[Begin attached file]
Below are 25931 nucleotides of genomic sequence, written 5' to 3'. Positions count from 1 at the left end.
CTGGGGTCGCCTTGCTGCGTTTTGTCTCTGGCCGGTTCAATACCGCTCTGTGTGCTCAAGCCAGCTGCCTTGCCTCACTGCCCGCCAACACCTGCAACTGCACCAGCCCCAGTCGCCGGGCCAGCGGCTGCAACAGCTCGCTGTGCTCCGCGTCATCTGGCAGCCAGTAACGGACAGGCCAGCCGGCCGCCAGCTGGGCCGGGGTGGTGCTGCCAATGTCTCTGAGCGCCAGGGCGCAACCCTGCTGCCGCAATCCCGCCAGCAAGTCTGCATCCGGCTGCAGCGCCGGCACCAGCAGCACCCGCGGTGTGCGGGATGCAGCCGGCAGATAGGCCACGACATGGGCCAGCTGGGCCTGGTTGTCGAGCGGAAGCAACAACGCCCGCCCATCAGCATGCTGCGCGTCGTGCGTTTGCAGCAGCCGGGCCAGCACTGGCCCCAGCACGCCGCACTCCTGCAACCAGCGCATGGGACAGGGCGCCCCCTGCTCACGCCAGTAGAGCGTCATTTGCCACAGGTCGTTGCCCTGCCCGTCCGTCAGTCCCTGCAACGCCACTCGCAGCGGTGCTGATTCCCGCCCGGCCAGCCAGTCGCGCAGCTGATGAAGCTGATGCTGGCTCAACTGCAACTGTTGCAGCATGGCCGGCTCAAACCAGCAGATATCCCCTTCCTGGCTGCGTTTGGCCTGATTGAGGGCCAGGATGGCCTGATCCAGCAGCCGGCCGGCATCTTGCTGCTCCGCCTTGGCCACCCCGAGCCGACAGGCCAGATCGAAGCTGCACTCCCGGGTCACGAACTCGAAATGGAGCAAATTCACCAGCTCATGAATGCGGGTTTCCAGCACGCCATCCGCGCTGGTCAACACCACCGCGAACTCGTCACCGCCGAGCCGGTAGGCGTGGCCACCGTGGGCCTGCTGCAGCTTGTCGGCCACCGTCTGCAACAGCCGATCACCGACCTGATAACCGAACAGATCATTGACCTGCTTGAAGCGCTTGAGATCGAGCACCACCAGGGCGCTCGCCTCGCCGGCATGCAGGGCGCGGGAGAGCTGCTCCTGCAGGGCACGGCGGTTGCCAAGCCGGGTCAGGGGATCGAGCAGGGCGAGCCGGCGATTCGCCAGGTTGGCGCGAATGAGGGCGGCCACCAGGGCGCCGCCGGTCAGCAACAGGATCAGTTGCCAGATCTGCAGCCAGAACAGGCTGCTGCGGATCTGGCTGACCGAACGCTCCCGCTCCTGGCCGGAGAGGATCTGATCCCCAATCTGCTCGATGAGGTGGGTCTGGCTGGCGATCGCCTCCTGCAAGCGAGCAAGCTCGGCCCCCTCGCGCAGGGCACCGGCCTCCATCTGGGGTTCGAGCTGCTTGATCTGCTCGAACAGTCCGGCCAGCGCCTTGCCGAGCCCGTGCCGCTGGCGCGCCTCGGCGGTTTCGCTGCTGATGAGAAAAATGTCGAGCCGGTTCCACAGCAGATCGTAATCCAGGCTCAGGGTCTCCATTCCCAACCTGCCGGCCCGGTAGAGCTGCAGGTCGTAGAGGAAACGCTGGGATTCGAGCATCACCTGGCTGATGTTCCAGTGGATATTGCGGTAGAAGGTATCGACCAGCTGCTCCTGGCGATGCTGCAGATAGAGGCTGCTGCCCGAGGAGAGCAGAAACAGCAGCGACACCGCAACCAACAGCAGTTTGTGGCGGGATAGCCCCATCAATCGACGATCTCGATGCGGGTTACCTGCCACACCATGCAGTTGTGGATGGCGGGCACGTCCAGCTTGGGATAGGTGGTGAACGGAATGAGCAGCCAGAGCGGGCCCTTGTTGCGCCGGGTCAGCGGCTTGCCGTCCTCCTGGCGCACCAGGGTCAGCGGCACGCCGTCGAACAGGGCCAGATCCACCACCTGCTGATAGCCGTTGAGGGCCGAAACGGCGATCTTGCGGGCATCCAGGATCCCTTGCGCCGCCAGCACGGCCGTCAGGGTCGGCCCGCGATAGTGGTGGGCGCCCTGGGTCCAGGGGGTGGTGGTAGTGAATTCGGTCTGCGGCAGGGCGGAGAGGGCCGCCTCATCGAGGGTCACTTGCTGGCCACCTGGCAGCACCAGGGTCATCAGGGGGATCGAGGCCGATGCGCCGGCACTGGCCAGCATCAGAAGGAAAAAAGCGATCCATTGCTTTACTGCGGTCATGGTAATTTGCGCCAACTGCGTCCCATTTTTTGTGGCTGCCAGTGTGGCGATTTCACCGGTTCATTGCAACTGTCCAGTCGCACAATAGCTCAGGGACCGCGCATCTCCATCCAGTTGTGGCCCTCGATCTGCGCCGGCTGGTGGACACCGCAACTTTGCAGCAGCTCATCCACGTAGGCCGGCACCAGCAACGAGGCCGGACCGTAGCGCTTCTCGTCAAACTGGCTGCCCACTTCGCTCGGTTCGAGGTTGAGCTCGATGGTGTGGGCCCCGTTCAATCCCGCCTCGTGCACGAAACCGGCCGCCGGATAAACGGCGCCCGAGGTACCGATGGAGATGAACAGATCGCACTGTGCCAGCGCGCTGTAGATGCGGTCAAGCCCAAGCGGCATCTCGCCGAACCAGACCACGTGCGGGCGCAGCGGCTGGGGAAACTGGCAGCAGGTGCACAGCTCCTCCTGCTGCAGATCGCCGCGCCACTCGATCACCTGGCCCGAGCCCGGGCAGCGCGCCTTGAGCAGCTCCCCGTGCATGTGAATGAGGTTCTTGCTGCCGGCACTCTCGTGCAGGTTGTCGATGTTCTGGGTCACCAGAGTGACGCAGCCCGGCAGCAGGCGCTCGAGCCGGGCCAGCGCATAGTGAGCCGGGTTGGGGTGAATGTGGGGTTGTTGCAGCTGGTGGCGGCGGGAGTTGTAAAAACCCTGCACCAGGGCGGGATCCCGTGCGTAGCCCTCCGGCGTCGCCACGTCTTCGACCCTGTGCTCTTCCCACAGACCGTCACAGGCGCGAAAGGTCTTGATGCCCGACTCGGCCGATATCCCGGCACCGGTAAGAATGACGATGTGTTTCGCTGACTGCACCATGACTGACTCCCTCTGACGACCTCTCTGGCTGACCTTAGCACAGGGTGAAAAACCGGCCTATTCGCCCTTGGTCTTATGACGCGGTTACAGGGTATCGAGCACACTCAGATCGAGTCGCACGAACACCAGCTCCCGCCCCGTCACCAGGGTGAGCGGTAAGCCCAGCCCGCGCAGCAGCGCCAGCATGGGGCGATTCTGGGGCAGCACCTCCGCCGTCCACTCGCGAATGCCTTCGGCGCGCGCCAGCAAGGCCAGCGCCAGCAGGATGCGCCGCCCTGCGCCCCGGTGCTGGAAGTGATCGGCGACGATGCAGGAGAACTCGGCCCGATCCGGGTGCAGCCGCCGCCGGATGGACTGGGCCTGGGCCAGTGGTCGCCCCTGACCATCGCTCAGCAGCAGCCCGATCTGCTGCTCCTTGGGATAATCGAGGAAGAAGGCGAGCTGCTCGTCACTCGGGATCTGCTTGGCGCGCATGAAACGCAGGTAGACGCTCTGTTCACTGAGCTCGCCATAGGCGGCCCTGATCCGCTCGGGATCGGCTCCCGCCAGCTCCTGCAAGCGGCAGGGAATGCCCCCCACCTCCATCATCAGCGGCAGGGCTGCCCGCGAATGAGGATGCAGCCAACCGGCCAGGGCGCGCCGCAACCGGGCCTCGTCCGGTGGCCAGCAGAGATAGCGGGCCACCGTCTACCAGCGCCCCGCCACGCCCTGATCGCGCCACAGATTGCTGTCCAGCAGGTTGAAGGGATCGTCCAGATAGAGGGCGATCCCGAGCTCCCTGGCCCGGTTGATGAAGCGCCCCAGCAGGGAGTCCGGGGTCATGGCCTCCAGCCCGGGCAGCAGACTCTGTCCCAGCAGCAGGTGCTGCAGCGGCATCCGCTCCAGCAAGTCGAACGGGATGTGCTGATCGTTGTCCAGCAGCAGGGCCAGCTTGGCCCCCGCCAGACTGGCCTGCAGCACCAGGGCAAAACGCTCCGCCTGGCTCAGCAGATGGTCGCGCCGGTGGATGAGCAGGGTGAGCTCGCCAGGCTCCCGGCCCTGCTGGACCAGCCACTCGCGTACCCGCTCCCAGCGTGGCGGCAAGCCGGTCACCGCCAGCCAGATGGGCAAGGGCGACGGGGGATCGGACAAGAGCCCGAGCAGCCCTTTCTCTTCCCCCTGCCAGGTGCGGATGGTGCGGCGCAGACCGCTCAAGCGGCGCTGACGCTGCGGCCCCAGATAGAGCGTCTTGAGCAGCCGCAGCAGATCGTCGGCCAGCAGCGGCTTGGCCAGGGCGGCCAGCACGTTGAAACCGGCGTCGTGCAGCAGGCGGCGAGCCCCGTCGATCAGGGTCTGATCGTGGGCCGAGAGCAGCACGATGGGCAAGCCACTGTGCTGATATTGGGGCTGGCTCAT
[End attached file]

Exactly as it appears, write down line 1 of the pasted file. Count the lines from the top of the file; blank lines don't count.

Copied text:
Below are 25931 nucleotides of genomic sequence, written 5' to 3'. Positions count from 1 at the left end.